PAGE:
Getting your Evanston news from Facebook? Try the Evanston RoundTable’s free daily and weekend email newsletters – sign up now!
Subscribe to the newsletter!
On the 2010 ISATs, about 40% of Spanish-speaking students in the Two Way Immersion (TWI) program met standards in reading; the percent was 75% in math.
At Washington School, which has two strands of TWI and a high proportion of Spanish-speaking TWI students, Hispanic students failed to meet the Annual Yearly Progress (AYP) goals of the No Child Left Behind Act. The school is now on Year 2 Improvement status, and, as a result, is required to provide public school choice and supplemental education services this year.
Part of the dilemma is that federal law requires that the ISAT be given in English. Under the TWI model, Spanish-speaking students are initially taught core courses in their native language, rather than immersing them in English. Many students are thus not prepared to take the ISAT reading test in English in the early grade levels. Many school districts throughout the State face the same problem.
Board member Jerome Summers asked if it would be preferable to teach Spanish-speaking students English at the earlier grade levels and immerse them in English-language instruction.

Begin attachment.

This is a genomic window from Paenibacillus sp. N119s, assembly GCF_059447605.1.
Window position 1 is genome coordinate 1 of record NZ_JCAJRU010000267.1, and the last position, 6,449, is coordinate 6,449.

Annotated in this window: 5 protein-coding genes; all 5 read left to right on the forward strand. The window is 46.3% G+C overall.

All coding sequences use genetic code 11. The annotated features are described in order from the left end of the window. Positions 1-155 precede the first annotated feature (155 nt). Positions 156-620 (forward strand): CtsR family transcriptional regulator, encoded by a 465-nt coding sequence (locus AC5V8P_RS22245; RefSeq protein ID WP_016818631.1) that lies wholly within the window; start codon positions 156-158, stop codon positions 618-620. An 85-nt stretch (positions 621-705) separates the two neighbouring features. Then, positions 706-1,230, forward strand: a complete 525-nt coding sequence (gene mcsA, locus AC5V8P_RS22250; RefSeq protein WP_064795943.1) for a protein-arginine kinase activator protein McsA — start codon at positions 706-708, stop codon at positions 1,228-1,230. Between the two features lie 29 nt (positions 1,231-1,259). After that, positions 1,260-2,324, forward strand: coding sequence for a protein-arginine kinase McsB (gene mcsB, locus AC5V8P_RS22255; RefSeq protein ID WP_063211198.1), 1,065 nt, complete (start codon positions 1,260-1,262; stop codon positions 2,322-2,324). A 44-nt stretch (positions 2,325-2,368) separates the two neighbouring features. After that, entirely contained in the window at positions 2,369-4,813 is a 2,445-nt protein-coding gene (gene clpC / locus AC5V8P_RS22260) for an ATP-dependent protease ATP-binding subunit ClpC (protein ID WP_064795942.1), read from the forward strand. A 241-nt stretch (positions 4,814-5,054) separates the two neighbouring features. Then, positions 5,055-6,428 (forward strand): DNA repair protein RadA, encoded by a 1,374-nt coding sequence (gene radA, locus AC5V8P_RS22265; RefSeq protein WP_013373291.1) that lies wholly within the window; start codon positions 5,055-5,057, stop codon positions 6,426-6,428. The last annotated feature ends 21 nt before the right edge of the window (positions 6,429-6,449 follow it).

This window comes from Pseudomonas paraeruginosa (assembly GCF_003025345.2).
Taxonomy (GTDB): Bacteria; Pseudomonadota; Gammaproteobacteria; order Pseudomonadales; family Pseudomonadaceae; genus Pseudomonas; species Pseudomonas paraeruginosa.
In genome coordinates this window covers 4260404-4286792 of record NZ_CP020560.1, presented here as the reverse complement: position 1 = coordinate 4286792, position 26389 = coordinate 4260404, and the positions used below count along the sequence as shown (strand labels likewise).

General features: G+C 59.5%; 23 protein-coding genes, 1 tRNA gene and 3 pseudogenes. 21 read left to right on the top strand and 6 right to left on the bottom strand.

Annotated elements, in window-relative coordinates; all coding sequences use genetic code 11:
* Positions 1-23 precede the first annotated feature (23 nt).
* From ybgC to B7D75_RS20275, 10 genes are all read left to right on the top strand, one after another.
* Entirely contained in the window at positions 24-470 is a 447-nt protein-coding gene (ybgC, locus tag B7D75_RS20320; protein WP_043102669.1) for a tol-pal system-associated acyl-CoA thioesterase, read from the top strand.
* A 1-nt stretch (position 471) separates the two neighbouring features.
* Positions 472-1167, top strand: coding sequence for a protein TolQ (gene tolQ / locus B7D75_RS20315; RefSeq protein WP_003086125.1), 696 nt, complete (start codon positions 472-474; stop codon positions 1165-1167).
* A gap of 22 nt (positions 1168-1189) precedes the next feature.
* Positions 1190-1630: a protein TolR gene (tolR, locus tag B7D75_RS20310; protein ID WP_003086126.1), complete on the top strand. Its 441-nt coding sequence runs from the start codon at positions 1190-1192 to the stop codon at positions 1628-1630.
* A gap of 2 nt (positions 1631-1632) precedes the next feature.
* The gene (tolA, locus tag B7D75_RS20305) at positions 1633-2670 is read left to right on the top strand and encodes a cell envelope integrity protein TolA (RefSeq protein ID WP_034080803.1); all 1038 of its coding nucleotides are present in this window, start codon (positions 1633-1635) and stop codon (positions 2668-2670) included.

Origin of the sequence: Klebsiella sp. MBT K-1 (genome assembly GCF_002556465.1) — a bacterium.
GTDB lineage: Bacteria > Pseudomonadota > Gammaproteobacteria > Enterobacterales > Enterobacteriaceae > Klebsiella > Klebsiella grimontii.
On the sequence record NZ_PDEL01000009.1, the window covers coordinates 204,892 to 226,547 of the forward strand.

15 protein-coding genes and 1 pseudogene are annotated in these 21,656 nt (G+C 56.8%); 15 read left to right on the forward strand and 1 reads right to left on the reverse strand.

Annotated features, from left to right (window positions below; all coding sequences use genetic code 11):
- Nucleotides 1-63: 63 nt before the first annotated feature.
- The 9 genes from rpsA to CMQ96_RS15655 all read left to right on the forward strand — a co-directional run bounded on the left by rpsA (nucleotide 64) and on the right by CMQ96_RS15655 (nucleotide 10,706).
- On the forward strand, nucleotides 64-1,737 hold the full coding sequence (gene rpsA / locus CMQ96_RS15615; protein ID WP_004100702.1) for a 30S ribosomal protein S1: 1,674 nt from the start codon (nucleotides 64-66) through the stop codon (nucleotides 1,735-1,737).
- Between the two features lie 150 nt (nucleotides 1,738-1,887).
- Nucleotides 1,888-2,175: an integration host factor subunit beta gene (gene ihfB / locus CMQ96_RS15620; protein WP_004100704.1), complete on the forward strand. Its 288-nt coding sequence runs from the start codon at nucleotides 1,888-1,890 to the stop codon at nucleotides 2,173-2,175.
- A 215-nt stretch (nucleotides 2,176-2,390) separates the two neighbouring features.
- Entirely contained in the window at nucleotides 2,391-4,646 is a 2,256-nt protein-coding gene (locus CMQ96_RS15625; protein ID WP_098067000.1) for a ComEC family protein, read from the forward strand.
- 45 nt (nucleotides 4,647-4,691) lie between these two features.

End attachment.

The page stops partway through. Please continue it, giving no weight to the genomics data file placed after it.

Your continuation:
Assistant Superintendent Susan Schultz responded, “If we taught them in English at these early levels and did not develop them in their native language, they are less likely to be successful in the middle school and beyond. We are seeing students that we have developed in their native language, that as they transition to English, they are stronger academically and they are doing well.
“Holding true to what our beliefs are, and what we’ve seen happening with our students, we are sticking with this program model because the results that we’re seeing with our students later on are outstanding,” she said.
Mike Robey, assistant superintendent, said, “It’s really about looking long-term at addressing their performance when they reach high school to get them college ready and move beyond.”
When asked by Mr. Summers what happens if the District failed to meet AYP for two or three years, Dr. Murphy responded, “Making AYP does not trump doing what’s best for any individual child.
“What you’re hearing all of us say is we absolutely believe this is the best program for the development of English language proficiency and academic skills in our limited English proficient students.”